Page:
Melanie Griffith memorialized the line “I have a head for business and a bod for sin.” Mike Nichols’s 1988 film about a woman trying to work her way up in sexist corporate America has some of the typical underpinnings of a rom-com (the competitive other woman, played here by Sigourney Weaver; the man who sees her for who she really is), but Griffith and her hustle steer the thing. Working Girl satirizes Wall Street narcissism and what “it’s just business” really means. —A.S.
9) 10 Things I Hate About You
A cult classic, 10 Things I Hate About You was adapted from Shakespeare’s The Taming of the Shrew into a high school rom-com about a feminist outsider (Julia Styles) and the smoking “bad boy” (Heath Ledget) bribed to woo her. The film’s title was inspired by one of the film screenwriters after she found her high school diary with an entry listing everything she hated about her ex-boyfriend at the time, and all these years later, it still retains its charm. —K.H.
10) Midnight in Paris
Written and directed by Woody Allen, Midnight in Paris is a feel-good movie that will make you want to book a trip to Paris in hopes of finding adventure. While on a trip to Paris with his fiancée’s (Rachel McAdams) family, a nostalgic screenwriter (Owen Wilson) travels back in time to the 1920s when the clock strikes midnight. He hangs out with F. Scott and Zelda Fitzgerald and learns what’s missing in his own life in the process.—K.H.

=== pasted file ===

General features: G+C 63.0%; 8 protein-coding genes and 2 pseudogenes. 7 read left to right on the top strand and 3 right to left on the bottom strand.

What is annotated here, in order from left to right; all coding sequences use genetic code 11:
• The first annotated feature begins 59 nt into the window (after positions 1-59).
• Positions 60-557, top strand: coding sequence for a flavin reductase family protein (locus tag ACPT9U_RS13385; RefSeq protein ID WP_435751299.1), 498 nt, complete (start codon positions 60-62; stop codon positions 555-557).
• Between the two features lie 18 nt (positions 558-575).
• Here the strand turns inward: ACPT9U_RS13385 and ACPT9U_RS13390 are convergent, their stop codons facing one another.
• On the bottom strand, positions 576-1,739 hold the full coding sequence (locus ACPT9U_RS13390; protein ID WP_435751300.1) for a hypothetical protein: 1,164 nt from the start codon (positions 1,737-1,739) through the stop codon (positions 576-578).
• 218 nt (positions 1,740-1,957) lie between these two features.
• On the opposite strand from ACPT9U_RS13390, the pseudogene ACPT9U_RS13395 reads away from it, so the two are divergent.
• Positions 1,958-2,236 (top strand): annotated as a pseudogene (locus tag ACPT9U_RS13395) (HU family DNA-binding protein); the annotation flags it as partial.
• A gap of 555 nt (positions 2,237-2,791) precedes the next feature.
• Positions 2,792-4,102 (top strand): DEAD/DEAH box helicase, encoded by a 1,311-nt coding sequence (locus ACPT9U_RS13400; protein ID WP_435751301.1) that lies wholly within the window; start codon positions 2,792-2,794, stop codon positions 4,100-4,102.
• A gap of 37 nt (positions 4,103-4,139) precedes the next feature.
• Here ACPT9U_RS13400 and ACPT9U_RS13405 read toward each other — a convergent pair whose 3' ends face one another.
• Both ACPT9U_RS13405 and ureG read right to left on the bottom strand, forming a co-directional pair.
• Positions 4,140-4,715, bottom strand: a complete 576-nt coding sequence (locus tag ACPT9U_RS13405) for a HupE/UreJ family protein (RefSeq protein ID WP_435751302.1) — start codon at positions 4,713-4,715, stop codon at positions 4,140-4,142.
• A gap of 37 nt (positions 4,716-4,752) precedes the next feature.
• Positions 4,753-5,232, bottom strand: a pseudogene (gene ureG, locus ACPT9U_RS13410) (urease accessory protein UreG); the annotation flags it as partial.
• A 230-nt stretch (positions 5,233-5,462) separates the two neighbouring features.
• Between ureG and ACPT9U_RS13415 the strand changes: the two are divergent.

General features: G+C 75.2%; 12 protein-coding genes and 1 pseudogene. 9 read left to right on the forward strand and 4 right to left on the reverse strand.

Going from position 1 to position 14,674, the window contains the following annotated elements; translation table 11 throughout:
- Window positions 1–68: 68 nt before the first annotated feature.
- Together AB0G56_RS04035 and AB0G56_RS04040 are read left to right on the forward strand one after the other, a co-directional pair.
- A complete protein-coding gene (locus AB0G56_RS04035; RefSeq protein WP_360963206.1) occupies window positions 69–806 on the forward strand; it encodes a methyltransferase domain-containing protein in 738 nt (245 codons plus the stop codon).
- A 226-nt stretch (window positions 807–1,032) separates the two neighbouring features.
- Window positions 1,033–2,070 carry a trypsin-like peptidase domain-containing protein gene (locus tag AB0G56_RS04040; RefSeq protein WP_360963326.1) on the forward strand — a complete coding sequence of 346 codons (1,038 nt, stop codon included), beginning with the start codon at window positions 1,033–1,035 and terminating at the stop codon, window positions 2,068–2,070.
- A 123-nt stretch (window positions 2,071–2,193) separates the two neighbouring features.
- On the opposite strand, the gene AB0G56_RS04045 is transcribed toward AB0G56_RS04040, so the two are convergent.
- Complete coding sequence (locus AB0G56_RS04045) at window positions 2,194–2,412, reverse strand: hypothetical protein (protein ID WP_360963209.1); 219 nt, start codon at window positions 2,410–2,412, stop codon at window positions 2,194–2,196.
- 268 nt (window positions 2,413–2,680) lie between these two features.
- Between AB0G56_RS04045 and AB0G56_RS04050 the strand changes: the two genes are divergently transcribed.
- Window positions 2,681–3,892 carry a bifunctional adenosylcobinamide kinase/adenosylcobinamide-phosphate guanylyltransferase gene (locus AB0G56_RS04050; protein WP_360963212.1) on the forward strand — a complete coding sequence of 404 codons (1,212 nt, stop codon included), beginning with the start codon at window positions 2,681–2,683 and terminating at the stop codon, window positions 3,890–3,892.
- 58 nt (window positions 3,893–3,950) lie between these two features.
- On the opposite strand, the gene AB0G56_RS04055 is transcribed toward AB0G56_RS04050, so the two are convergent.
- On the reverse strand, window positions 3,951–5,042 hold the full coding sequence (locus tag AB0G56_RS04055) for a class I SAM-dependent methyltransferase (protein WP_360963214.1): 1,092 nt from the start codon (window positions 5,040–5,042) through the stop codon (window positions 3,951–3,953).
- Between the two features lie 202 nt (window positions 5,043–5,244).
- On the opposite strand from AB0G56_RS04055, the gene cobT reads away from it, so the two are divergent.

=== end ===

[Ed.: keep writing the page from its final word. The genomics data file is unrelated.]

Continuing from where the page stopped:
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11) Moonrise Kingdom
This Wes Anderson film is as beautiful as it is witty and touches on the innocence of young love. Set during the summer of 1965 on an island in New England, two young kids fall in love, flee their hometown, and run away together. A search party ventures out to find the two, and they turn the town upside down, weather a storm, until they find them. —K.H.
After a large number of employees are let go at a call center and the department is outsourced, the manager (Josh Hamilton) is directed to travel to India to train his replacement. The American businessman realizes he has to sensitize himself to the culture of India and understand the way they live—and falls in love along the way. —K.H.
13) How to Lose a Guy in 10 Days
Andie Anderson (Kate Hudson) and Benjamin Barry (Matthew McConaughey) have such great chemistry and humor in How To Lose A Guy In 10 Days it makes hearts hurt and yearn for a love like theirs. Anderson, a writer for a New York magazine, goes on a mission to date a guy and try to “lose him” in 10 days by acting crazy. But Barry accepted a bet that he couldn’t make Anderson fall in love with him in the same amount of time. As they both race against the clock, they really do start falling for each other. Swoon, someone save me. —K.H.
14) Grosse Pointe Blank
In this 1997 rom-com, Martin Blank (John Cusack) is a contract hit-man who has some emotional problems when it comes to finding love. Still holding on to the time he stood up his long-lost love (Minnie Driver) on prom night, Blank decides to go on a work mission to his hometown where his high school reunion is also taking place. Things don’t get any easier for him, though, as he later learns who his contracted hit really is. —K.H.
15) Love Actually
A holiday classic, the plotline of Love Actually goes well beyond the Christmas spirit. Filled with a talented cast, the film tells the interrelated stories about the obstacles Londoners go through to find happiness and love in the upcoming weeks of Christmas. Some are falling in love, some out of love; some are unhappy in the relationship and others are thinking of having an affair. Love Actually captures the reality of love, no matter the season. —K.H.
Editor’s note: This article is regularly updated for relevance.